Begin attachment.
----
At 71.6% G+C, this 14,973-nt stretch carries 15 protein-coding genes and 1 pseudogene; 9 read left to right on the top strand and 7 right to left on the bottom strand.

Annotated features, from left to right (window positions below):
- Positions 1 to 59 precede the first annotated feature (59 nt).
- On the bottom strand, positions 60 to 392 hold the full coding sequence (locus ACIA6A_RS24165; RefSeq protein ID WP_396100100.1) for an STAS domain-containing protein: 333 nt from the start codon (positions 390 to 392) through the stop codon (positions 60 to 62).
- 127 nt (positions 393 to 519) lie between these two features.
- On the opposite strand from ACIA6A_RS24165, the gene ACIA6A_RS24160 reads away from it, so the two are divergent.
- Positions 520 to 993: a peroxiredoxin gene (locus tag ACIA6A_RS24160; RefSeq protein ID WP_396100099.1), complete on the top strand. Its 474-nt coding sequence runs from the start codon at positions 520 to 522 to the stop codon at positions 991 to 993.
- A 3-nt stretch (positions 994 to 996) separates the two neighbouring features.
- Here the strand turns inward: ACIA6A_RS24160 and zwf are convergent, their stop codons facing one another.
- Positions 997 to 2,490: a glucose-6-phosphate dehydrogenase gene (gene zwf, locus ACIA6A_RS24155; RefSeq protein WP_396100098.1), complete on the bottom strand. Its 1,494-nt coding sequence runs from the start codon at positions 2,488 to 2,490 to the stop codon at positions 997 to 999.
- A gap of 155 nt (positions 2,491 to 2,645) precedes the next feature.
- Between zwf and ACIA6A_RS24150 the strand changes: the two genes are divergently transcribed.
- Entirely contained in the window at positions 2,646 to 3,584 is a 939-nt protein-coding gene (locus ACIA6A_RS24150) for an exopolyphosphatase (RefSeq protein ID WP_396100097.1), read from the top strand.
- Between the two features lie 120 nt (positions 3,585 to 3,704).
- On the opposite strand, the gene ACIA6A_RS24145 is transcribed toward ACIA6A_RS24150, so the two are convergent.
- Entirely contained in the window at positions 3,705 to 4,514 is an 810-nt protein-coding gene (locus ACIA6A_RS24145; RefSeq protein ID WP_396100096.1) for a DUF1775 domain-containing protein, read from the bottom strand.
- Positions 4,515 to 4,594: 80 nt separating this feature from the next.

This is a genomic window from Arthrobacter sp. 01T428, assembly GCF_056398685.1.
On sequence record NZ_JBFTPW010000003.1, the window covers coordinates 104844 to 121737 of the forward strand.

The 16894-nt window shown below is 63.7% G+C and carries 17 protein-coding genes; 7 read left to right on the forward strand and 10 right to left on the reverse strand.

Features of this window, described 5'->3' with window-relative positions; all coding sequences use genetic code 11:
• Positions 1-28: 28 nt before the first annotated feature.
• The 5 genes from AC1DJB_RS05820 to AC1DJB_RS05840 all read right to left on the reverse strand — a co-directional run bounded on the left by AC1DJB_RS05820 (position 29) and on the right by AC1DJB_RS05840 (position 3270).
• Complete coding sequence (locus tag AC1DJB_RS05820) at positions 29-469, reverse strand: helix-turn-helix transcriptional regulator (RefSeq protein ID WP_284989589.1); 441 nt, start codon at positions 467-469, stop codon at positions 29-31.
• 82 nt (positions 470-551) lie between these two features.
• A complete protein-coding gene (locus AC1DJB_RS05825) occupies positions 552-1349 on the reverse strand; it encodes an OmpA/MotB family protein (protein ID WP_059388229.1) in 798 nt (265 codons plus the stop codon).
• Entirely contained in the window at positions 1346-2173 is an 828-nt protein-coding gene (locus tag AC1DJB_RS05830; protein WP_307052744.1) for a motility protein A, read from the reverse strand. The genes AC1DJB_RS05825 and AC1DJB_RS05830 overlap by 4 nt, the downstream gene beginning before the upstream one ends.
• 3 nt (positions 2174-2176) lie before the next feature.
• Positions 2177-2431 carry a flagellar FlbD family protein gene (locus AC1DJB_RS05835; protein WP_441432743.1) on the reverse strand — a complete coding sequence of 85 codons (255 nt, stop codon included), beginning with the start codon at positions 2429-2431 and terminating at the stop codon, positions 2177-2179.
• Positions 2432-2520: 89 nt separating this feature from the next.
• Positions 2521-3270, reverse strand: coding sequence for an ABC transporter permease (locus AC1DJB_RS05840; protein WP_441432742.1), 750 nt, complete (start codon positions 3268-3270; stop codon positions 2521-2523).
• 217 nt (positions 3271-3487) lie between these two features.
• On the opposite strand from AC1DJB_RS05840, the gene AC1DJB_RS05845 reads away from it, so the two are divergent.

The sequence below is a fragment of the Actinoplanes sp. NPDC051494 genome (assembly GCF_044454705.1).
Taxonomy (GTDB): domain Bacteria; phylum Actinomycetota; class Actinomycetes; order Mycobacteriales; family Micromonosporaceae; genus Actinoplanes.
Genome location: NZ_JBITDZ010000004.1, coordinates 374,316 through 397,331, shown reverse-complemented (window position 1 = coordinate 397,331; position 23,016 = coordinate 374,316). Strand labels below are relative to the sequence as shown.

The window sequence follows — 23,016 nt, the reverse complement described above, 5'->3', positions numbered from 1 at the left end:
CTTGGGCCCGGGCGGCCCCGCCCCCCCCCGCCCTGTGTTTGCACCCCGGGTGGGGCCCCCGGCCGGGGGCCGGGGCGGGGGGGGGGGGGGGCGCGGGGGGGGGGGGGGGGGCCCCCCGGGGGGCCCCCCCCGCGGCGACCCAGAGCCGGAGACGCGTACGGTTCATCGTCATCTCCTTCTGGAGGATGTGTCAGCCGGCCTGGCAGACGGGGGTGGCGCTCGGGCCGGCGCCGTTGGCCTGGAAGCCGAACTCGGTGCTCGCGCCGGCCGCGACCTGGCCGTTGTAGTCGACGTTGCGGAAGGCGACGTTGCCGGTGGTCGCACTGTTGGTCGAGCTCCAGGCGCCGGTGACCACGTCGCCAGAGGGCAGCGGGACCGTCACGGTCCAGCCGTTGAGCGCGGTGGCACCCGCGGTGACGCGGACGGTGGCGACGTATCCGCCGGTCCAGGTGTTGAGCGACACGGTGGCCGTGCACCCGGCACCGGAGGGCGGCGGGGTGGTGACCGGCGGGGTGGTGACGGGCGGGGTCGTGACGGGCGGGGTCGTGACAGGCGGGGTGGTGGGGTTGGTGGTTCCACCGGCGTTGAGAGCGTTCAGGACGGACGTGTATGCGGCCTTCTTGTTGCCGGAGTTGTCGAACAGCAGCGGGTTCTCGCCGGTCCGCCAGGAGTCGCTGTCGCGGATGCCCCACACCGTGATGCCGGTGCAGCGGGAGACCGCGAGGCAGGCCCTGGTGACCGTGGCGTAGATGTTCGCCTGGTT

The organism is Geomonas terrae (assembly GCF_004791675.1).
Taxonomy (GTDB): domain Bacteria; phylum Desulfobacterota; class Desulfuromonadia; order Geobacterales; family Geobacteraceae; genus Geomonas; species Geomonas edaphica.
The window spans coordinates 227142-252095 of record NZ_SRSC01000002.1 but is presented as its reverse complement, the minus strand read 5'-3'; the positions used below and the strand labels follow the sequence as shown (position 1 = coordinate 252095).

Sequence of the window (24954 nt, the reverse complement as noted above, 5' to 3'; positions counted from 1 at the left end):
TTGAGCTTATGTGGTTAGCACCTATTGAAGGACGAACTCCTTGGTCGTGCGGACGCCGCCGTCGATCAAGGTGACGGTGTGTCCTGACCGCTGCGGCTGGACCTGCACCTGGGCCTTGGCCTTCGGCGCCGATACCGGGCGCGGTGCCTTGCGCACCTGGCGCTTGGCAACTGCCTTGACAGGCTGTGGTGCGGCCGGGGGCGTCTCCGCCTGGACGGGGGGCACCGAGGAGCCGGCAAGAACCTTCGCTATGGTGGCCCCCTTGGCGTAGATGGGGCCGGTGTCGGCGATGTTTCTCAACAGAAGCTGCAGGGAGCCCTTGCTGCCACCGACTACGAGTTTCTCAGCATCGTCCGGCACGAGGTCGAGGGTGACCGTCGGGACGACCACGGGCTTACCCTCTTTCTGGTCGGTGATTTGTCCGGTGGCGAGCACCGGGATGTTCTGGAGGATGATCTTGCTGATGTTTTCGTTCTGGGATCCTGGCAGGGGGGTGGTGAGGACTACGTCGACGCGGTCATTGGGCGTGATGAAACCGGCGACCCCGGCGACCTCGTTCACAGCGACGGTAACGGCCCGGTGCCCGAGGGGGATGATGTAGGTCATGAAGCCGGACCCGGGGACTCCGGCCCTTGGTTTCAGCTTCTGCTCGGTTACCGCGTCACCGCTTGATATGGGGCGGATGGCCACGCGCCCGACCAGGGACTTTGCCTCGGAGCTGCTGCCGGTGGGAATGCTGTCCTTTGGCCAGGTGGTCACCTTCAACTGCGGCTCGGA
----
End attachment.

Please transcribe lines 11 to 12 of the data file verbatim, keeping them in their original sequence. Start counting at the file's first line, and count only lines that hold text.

- A gap of 155 nt (positions 2,491 to 2,645) precedes the next feature.
- Between zwf and ACIA6A_RS24150 the strand changes: the two genes are divergently transcribed.